Their deaths changed my life; I reconfirmed my decision to become a Jesuit. Within a few years, I befriended Donovan’s parents, Pat and Ray, and organized speaking events for them around the country. In 1985, while working in El Salvador, I prayed at the lonely place where they were killed. A stone cross marks the spot, and a plaque there reads: "Ita Ford, Maura Clarke, Dorothy Kazel, and Jean Donovan gave their lives on Dec. 2, 1980. Receive them, Lord, into your Kingdom."

Jean Donovan, along with the heroic sisters, offers a rare gospel witness in these brutal times. Donovan was born on April 10, 1953 and grew up in upper-middle-class Westport, Connecticut. During college she spent a life-changing year in Ireland, where a charismatic priest committed to the Latin American poor challenged her to serve God’s poor. In 1977 Donovan quit her executive consulting job at Arthur Andersen, a national accounting firm, said goodbye to friends, and joined the Maryknoll lay mission program.

For the next few years she served a poor parish in La Libertad, El Salvador. She managed its budget, played with children, and helped other church workers. But the brutal government’s war against the poor intensified. The streets were filled with soldiers, and dead bodies were left along the roads. Donovan and the sisters buried the bodies and supported the distraught relatives who searched for their loved ones.

Donovan and the rest of El Salvador found hope in the fearless homilies of Archbishop Oscar Romero. She wrote to a friend that his message was convincing her that prayer does make a difference. In gratitude, she baked and delivered chocolate chip cookies to Archbishop Romero every Sunday.

On March 24, 1980, Romero was shot while presiding at an evening Mass. During the funeral Mass, the army threw bombs into the crowd of 30,000 mourners, killing 30. Although Donovan was terrified at the funeral, she told herself that if she were killed, she would go straight to God.

"There are lots of times I feel like coming home," Donovan wrote a friend afterwards. "But I really do feel strongly that God has sent me here."

"Everything is really hitting so close now," she wrote her Irish priest friend in May 1980. That summer Donovan was devastated when her two closest friends were assassinated after walking her home from a movie.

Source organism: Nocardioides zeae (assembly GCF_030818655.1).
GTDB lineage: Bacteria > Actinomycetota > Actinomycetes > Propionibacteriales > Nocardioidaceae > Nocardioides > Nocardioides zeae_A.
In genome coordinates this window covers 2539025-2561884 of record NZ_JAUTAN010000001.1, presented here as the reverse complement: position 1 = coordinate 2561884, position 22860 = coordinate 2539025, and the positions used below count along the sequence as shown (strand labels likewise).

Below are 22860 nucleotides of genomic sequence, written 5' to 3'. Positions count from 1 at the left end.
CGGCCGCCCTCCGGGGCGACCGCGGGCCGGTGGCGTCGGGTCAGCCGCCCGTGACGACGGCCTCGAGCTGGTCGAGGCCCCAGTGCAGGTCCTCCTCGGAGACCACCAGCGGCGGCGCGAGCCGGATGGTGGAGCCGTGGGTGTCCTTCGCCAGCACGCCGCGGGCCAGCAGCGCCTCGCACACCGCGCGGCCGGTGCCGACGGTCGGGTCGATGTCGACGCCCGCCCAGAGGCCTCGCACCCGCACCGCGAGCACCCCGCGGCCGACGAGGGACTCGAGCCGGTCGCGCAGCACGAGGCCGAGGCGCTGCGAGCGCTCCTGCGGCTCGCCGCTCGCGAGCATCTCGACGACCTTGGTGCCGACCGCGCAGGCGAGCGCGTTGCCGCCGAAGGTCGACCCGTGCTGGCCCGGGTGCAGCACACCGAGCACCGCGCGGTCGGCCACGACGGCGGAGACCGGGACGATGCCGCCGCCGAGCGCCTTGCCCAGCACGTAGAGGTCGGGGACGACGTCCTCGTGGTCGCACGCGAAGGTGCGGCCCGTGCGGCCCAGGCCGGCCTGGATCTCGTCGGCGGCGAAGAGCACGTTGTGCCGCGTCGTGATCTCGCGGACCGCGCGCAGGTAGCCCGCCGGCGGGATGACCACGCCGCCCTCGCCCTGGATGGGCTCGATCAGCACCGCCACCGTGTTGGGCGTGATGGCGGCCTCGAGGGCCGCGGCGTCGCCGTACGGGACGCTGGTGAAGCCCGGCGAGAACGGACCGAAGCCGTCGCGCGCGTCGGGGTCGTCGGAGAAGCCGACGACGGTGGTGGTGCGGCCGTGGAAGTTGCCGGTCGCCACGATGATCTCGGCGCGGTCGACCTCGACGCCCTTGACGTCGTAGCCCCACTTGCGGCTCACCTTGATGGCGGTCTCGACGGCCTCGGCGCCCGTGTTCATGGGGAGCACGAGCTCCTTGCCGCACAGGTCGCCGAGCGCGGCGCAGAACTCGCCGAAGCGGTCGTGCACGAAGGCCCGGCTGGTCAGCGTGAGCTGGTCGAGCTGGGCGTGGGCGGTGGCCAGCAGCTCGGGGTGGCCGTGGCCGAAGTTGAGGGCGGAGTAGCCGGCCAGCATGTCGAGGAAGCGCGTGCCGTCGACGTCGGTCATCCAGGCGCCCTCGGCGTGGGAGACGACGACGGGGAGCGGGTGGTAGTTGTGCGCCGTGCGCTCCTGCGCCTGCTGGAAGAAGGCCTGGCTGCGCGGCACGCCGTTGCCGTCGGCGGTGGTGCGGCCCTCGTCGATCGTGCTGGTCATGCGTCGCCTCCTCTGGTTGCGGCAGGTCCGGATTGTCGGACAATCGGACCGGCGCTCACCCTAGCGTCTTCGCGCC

In September Donovan took a six-week vacation, visiting her parents in Miami and her boyfriend in London. She also attended a wedding in Ireland and stopped at Maryknoll in New York, where, a friend later told Donovan’s parents, she spent several hours in the chapel. She confessed her fear that she might be killed. "When she came out [of the chapel]," Pat Donovan recalled, "the sister said that she was an entirely different woman. She was ready to go back. She had made her peace with whatever frightening thoughts she had."

After visiting Cleveland and Miami again, she returned to El Salvador to pick up the bodies, console the grieving, and lead the poor in prayer. "Life continues with many interruptions," she wrote. "I don’t know how the poor survive. People in our positions really have to die to ourselves and our wealth to gain the spirituality of the poor and oppressed."

In November, while riding her motor bike, Donovan noticed a U.S. military helicopter following her. The U.S. ambassador denied that U.S. helicopters were in El Salvador, but much to his chagrin, Donovan knew the name and model because her father spent his life helping to build them.

On December 2, Donovan and Kazel drove to the airport to meet Ford and Clarke, who were returning from Managua. Two days later their bodies were discovered in a makeshift grave about 15 miles away from the airport. They had been raped and shot at close range. Donovan’s face was completely destroyed. She was 27 years old.